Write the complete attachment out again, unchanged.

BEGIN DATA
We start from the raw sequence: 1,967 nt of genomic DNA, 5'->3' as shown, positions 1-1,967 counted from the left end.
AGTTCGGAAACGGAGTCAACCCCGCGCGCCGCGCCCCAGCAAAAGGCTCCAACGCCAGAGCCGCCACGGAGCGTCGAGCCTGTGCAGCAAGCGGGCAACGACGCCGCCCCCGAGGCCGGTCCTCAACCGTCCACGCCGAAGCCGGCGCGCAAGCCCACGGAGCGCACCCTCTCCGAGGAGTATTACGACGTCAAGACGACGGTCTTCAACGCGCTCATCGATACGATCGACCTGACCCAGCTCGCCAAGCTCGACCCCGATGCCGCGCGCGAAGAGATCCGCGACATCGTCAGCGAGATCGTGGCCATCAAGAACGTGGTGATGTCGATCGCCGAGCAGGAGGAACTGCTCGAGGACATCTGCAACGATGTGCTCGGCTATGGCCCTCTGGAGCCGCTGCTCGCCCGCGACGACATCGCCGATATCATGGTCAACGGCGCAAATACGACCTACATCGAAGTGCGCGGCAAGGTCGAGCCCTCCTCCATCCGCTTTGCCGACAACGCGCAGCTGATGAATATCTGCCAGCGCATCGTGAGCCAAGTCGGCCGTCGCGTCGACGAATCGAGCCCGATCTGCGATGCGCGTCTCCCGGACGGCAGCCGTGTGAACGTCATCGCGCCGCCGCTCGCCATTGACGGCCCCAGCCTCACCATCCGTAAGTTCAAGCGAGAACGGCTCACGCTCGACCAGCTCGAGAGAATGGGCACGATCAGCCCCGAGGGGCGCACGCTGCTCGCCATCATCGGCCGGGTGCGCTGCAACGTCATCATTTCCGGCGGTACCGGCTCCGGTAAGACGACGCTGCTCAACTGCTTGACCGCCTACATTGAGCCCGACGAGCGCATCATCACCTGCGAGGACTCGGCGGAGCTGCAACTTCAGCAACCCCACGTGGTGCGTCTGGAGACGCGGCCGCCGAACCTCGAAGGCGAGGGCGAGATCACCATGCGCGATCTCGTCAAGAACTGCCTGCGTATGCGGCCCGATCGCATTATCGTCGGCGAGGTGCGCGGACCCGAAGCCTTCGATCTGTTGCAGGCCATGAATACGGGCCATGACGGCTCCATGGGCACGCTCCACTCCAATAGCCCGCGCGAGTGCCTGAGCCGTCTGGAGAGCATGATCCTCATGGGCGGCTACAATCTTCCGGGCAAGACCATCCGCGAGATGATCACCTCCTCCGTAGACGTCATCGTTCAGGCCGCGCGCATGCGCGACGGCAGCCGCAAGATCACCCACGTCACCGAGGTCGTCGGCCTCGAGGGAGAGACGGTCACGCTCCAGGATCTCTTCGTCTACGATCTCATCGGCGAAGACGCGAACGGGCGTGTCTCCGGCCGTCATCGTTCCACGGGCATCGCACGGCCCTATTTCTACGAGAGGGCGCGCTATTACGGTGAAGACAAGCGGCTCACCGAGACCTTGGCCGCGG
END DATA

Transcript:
We start from the raw sequence: 1,967 nt of genomic DNA, 5'->3' as shown, positions 1-1,967 counted from the left end.
AGTTCGGAAACGGAGTCAACCCCGCGCGCCGCGCCCCAGCAAAAGGCTCCAACGCCAGAGCCGCCACGGAGCGTCGAGCCTGTGCAGCAAGCGGGCAACGACGCCGCCCCCGAGGCCGGTCCTCAACCGTCCACGCCGAAGCCGGCGCGCAAGCCCACGGAGCGCACCCTCTCCGAGGAGTATTACGACGTCAAGACGACGGTCTTCAACGCGCTCATCGATACGATCGACCTGACCCAGCTCGCCAAGCTCGACCCCGATGCCGCGCGCGAAGAGATCCGCGACATCGTCAGCGAGATCGTGGCCATCAAGAACGTGGTGATGTCGATCGCCGAGCAGGAGGAACTGCTCGAGGACATCTGCAACGATGTGCTCGGCTATGGCCCTCTGGAGCCGCTGCTCGCCCGCGACGACATCGCCGATATCATGGTCAACGGCGCAAATACGACCTACATCGAAGTGCGCGGCAAGGTCGAGCCCTCCTCCATCCGCTTTGCCGACAACGCGCAGCTGATGAATATCTGCCAGCGCATCGTGAGCCAAGTCGGCCGTCGCGTCGACGAATCGAGCCCGATCTGCGATGCGCGTCTCCCGGACGGCAGCCGTGTGAACGTCATCGCGCCGCCGCTCGCCATTGACGGCCCCAGCCTCACCATCCGTAAGTTCAAGCGAGAACGGCTCACGCTCGACCAGCTCGAGAGAATGGGCACGATCAGCCCCGAGGGGCGCACGCTGCTCGCCATCATCGGCCGGGTGCGCTGCAACGTCATCATTTCCGGCGGTACCGGCTCCGGTAAGACGACGCTGCTCAACTGCTTGACCGCCTACATTGAGCCCGACGAGCGCATCATCACCTGCGAGGACTCGGCGGAGCTGCAACTTCAGCAACCCCACGTGGTGCGTCTGGAGACGCGGCCGCCGAACCTCGAAGGCGAGGGCGAGATCACCATGCGCGATCTCGTCAAGAACTGCCTGCGTATGCGGCCCGATCGCATTATCGTCGGCGAGGTGCGCGGACCCGAAGCCTTCGATCTGTTGCAGGCCATGAATACGGGCCATGACGGCTCCATGGGCACGCTCCACTCCAATAGCCCGCGCGAGTGCCTGAGCCGTCTGGAGAGCATGATCCTCATGGGCGGCTACAATCTTCCGGGCAAGACCATCCGCGAGATGATCACCTCCTCCGTAGACGTCATCGTTCAGGCCGCGCGCATGCGCGACGGCAGCCGCAAGATCACCCACGTCACCGAGGTCGTCGGCCTCGAGGGAGAGACGGTCACGCTCCAGGATCTCTTCGTCTACGATCTCATCGGCGAAGACGCGAACGGGCGTGTCTCCGGCCGTCATCGTTCCACGGGCATCGCACGGCCCTATTTCTACGAGAGGGCGCGCTATTACGGTGAAGACAAGCGGCTCACCGAGACCTTGGCCGCGG